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Thursday, April 18, 2013

The Kiobel Territorial Nexus Test: I Know It When I Don’t See It

Yesterday’s Kiobel opinion has forced me to take a time-out from my series on post-Kiobel corporate liability to actually talk about the opinion.  As Howard began explaining moments ago, the majority opinion invoked the presumption against extraterritorial application, relying on Morrison v. Australian National Bank (a securities case involving the Exchange Act).  I have long felt that despite the factual similarities (a foreign plaintiff suing a foreign defendant for foreign conduct), relying on Morrison would likely produce a frustratingly vague opinion.  And guess what . . .

The Morrison court found in 2010 that the Exchange Act’s explicit focus is the domestic securities markets.  It thus held that the act applies only to domestic securities transactions; this is the beloved transaction test.  Having clearly articulated a line, the Court explained that the Morrison facts crossed it.  But Kiobel articulates no such line; it provides no real analogue to Morrison’s transaction test.  

In fairness, the opinion provides something, a “sufficient force” test:  the conduct must touch and concern the territory of the U.S. with sufficient force to displace the presumption against extraterritoriality. But it’s plainly a stop-gap measure:  it appears in the penultimate paragraph, and the Court doesn’t even bother applying it to the facts.  I think we can tell why.  Egads.

It may be fair to say that Kiobel takes Justice Potter Stewart’s definition of obscenity and turns it on its head:  rather than “I know it when I see it,” Kiobel gives us “I know it when I don’t see it.”  It tells us that the Kiobel facts do not satisfy the territorial nexus -- I guess they don’t touch and concern U.S. territory with sufficient force -- but unlike Morrison, provides almost no guidance on which facts would.  Justice Kennedy, in concurring, finds this “the proper disposition” because it “leaves open a number of significant questions.”  That’s an understatement.  Justice Kennedy, we’ll recall, seemingly did not wish to leave open such questions in Morrison, signing on to Justice Scalia’s opinion.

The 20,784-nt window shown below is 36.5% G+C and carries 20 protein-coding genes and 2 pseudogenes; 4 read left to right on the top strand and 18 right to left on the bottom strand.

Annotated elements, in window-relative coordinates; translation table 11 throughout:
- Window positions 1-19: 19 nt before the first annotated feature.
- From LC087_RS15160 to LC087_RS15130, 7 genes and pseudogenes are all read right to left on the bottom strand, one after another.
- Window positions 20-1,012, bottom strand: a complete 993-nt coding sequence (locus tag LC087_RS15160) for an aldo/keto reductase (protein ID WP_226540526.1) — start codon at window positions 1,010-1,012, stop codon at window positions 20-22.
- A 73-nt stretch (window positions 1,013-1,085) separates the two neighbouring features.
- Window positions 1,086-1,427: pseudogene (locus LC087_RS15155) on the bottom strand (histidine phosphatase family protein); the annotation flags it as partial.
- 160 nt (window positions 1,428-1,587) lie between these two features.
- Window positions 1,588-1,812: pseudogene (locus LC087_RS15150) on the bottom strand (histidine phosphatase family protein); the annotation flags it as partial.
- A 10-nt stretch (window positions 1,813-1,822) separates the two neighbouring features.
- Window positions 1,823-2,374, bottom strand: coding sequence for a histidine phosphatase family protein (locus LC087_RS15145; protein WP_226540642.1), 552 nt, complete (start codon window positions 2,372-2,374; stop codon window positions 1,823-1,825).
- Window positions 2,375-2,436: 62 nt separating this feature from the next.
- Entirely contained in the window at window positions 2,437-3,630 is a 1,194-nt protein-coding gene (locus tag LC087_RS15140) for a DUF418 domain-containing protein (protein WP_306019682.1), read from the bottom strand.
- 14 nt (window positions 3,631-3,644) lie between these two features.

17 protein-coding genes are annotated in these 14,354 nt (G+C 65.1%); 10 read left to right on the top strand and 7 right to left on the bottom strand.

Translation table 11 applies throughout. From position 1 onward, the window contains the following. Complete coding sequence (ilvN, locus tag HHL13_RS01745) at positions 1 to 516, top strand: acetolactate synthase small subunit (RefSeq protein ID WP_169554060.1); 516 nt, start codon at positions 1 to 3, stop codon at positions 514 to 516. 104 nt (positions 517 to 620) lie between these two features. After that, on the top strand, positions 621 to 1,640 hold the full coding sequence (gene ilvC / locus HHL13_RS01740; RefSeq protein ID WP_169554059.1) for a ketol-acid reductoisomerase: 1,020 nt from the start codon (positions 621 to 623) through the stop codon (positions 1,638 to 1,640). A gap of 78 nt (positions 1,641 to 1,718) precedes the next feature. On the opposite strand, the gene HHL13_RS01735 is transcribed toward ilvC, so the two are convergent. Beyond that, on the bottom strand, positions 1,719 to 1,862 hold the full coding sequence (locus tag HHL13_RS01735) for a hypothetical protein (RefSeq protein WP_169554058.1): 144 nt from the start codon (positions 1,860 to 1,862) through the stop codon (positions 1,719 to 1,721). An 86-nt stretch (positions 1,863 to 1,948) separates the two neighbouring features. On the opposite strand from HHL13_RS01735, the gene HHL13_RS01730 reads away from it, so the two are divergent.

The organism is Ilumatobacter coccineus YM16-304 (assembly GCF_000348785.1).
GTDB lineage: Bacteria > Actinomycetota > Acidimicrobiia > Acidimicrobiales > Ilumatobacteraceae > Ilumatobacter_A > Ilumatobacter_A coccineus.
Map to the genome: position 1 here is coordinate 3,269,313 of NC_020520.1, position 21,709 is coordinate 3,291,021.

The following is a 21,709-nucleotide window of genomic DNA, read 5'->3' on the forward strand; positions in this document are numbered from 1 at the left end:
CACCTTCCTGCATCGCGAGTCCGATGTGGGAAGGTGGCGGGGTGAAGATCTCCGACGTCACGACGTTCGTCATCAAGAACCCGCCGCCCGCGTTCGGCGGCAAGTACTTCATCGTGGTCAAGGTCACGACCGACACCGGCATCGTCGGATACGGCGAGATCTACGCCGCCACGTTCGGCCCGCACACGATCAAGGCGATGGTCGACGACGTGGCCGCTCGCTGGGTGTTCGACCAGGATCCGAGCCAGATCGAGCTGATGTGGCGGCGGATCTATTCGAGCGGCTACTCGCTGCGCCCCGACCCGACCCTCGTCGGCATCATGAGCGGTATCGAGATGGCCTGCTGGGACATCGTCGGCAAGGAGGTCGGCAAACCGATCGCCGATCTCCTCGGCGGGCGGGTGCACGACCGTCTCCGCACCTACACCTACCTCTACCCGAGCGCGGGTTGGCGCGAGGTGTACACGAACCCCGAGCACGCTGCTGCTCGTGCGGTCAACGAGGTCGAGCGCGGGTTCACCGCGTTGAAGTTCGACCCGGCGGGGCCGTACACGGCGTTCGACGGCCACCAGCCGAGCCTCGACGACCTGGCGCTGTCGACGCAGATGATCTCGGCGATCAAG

So the next generation of ATS litigation (such as it may be, given that most current and prospective ATS cases will probably fail the sufficient force test) will likely focus to a large extent on the territorial nexus question.  As for predictability, that stated aim of the presumption against extraterritorial application?  Oh well.

Posted by Andy Spalding on April 18, 2013 at 11:45 AM | Permalink

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Comments

If perhaps you and your readers are interested, there's a "Kiobel Insta-Symposium" taking place at Opinio Juris, with about half a dozen posts to date.

Posted by: Patrick S. O'Donnell | Apr 18, 2013 12:47:24 PM

Very well put, Andy. Another frustratingly opaque ATS decision that almost seems designed to keep legal scholars fully employed for decades.

Posted by: Rob Knowles | Apr 18, 2013 2:30:48 PM

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